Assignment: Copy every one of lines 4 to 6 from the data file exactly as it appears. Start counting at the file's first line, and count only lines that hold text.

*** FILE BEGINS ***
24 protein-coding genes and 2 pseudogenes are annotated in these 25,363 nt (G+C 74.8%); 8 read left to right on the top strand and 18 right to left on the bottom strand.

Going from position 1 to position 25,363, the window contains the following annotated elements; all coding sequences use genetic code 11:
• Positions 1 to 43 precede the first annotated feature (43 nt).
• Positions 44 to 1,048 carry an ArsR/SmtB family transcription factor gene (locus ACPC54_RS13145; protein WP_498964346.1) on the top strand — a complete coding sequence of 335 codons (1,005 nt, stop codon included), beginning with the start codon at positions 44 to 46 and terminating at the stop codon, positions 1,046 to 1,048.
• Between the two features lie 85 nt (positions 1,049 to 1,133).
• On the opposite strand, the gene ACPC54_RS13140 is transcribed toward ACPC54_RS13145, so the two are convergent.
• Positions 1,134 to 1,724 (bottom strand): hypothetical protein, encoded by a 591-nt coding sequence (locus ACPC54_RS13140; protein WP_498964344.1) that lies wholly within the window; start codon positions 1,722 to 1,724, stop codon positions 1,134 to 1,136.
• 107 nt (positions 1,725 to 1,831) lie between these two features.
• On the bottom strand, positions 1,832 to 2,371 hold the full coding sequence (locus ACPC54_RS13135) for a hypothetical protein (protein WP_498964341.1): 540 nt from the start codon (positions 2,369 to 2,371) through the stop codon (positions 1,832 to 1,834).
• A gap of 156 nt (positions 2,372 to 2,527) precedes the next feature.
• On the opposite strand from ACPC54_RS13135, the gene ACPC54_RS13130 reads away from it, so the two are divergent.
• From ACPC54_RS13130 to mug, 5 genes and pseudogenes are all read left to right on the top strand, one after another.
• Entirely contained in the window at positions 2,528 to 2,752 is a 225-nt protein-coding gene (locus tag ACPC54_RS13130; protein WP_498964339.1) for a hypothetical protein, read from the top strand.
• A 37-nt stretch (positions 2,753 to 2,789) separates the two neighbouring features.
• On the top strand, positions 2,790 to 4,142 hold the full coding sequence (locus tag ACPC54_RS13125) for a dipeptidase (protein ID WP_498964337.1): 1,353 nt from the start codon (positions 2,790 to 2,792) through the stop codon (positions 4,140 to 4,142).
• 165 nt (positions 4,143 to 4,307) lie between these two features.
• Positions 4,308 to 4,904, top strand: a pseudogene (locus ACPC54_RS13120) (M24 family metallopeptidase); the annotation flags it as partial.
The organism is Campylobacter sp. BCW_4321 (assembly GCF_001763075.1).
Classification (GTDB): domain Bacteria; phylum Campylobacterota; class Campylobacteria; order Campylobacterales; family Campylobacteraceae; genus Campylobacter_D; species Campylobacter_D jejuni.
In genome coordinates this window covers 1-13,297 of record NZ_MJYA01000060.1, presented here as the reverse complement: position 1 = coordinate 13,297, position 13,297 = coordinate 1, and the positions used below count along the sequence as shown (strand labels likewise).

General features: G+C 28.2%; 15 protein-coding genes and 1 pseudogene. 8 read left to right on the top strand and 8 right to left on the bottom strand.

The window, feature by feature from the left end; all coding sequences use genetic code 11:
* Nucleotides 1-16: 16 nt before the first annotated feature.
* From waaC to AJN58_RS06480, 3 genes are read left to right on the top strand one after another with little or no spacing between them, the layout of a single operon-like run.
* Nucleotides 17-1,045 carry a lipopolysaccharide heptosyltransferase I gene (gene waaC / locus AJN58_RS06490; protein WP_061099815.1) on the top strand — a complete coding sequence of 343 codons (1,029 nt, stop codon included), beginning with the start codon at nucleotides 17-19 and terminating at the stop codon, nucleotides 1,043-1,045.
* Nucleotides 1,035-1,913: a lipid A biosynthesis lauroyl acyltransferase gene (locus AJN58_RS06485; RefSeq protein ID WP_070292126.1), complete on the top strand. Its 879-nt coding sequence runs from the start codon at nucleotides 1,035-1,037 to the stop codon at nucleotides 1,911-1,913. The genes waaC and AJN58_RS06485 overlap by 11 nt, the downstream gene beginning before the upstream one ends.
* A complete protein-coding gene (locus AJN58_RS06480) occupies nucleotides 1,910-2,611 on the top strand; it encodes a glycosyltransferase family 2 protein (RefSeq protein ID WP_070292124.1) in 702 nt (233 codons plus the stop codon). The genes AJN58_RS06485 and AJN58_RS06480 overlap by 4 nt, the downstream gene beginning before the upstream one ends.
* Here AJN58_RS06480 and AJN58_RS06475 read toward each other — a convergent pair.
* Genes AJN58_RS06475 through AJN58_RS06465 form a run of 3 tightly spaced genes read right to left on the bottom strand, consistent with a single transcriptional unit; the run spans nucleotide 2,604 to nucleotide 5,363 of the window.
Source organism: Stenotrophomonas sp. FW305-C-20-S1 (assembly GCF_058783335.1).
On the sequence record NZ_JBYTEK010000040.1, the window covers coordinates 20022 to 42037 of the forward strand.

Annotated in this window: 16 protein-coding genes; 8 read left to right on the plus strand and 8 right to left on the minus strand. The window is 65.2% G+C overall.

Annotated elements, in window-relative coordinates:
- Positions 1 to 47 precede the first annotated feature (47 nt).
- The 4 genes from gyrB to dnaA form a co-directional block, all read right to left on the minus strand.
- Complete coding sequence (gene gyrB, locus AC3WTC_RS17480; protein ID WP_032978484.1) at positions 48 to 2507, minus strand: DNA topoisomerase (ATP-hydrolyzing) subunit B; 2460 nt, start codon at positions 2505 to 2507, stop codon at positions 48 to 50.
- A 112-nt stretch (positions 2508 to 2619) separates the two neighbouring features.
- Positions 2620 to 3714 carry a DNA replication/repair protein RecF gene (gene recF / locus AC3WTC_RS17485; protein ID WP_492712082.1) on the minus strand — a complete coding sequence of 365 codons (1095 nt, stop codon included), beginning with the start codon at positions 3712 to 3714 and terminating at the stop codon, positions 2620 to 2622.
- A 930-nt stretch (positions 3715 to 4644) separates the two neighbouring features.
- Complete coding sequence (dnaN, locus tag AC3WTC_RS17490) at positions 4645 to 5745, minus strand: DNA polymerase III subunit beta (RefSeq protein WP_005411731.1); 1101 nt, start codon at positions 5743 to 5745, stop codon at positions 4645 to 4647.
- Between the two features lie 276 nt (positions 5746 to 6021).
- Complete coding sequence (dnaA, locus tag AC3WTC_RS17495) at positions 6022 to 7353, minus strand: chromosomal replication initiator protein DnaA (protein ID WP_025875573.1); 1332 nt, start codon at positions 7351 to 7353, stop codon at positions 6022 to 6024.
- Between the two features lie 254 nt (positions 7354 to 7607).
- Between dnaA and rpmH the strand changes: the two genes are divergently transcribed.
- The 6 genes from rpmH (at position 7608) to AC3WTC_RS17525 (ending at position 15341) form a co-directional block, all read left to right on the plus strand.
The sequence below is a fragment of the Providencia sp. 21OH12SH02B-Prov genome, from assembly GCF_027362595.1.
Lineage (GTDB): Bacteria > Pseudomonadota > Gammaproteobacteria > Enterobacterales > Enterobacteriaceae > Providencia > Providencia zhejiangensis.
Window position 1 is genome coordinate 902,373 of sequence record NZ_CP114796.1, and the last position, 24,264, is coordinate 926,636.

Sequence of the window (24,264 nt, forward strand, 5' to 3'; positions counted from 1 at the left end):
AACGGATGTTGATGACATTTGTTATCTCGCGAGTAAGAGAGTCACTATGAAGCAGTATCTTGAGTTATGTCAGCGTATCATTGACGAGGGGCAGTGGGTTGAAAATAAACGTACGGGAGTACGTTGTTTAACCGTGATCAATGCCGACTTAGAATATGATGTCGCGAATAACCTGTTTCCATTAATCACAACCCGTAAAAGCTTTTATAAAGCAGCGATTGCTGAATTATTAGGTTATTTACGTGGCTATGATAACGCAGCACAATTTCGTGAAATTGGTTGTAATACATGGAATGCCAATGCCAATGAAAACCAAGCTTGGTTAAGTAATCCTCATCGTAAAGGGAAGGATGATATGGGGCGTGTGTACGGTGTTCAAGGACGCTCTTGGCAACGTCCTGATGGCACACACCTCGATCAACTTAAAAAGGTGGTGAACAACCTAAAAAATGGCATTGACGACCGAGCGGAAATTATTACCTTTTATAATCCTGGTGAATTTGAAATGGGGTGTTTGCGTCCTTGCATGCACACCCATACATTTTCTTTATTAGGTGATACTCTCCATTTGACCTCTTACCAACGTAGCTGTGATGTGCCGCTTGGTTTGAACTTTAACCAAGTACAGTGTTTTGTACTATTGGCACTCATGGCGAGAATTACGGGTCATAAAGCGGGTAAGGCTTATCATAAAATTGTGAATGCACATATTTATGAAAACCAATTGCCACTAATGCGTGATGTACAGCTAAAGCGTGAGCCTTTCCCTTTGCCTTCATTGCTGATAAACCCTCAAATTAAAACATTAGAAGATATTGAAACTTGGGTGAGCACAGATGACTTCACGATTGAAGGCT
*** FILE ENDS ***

• Positions 44 to 1,048 carry an ArsR/SmtB family transcription factor gene (locus ACPC54_RS13145; protein WP_498964346.1) on the top strand — a complete coding sequence of 335 codons (1,005 nt, stop codon included), beginning with the start codon at positions 44 to 46 and terminating at the stop codon, positions 1,046 to 1,048.
• Between the two features lie 85 nt (positions 1,049 to 1,133).
• On the opposite strand, the gene ACPC54_RS13140 is transcribed toward ACPC54_RS13145, so the two are convergent.